An Insider’s Guide to Washington, D.C.

By Matt Swenson, April 1, 2016

With the cherry blossoms come scores of leisure tourists and high hotel rates that planners and attendees would be wise to avoid when considering Washington, D.C. That’s not to say the nation’s capital is not a great destination for an event, but a few poor choices can turn the experience sour—take it from someone who was born and raised in the area, and lived there for a decade post-college. In other words, take it from me, as well as this advice, for doing D.C. the right away.

1. Fall for the fall. As mentioned, spring is when cherry blossoms and tourism bloom in D.C. To minimize waits at some of the city’s landmark locations, try another season. Fall, for instance, has pleasant temperatures and little precipitation.

2. Keep it close. One of the best aspects of Washington is it’s a major city that isn’t very big. That means you can plan many of your events within walking distance, thus cutting down on cab costs and ensuring attendees won’t get caught in a Metro delay.

(Visited 36 times, 1 visits today)

Meet the 2019 Connect Corporate class of 40 Under 40. These individuals will lead the industry into the future.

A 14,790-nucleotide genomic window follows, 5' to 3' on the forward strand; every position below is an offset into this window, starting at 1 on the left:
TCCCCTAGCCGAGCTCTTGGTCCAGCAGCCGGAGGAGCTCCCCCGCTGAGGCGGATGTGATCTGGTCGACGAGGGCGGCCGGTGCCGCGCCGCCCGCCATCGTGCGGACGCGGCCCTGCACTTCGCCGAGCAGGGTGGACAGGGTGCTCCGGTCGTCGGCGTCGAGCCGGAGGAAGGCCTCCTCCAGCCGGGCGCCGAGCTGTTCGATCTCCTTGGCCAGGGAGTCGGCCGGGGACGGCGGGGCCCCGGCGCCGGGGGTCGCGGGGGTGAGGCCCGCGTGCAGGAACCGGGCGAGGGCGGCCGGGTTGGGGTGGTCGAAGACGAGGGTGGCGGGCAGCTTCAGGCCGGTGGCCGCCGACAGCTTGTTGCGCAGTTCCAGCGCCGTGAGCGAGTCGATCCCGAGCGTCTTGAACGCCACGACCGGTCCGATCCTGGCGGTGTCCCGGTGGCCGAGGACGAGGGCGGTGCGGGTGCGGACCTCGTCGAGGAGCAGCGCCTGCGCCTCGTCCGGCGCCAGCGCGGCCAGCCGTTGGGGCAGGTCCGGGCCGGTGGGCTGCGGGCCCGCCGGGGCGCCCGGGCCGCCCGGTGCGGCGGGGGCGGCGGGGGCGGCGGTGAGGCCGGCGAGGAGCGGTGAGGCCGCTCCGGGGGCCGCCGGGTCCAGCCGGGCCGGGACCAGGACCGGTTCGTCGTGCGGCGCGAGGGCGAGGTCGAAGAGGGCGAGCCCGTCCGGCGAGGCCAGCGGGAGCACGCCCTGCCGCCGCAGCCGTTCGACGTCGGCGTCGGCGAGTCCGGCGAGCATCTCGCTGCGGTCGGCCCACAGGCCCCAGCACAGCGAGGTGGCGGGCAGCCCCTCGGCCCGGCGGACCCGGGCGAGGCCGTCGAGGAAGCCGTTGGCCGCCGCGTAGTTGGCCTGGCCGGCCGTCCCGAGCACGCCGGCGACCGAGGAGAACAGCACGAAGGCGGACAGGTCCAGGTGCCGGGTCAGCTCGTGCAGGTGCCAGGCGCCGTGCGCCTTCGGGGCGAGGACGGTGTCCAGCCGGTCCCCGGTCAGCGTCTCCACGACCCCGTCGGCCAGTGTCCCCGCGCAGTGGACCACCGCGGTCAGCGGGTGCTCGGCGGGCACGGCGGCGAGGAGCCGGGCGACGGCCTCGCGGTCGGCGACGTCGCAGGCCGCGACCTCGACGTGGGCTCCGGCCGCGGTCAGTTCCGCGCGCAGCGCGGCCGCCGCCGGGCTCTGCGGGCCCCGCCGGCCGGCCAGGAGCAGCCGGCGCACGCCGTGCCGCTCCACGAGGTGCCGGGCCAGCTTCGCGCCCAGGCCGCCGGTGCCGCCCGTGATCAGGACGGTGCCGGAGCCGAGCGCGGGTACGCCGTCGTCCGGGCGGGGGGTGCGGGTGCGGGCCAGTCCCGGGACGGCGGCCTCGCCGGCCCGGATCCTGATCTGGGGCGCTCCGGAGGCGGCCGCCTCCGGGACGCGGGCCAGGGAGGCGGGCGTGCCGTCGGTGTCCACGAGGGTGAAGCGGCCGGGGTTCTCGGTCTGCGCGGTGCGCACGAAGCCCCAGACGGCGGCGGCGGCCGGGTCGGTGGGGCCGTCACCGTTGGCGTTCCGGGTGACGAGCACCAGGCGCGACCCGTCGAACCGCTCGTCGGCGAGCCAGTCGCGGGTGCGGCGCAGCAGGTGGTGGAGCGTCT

These three new trends will change event tech going forward.

The inaugural Elevate conference, produced by the Association for Women in Events, sparked ideas and discussions crucial to breaking the glass ceiling.

In a digital world encouraging you to share, share, share, sometimes it’s best to keep it to yourself.

Going to Maui doesn’t have to break the bank. We have an itinerary for every budget.

What makes someone accountable?

A leading expert in branding paints a picture for maximizing colors in your strategy.

This webinar will chart the development of sustainable events from early iterations to the multitude of issues and challenges faced today.

Trending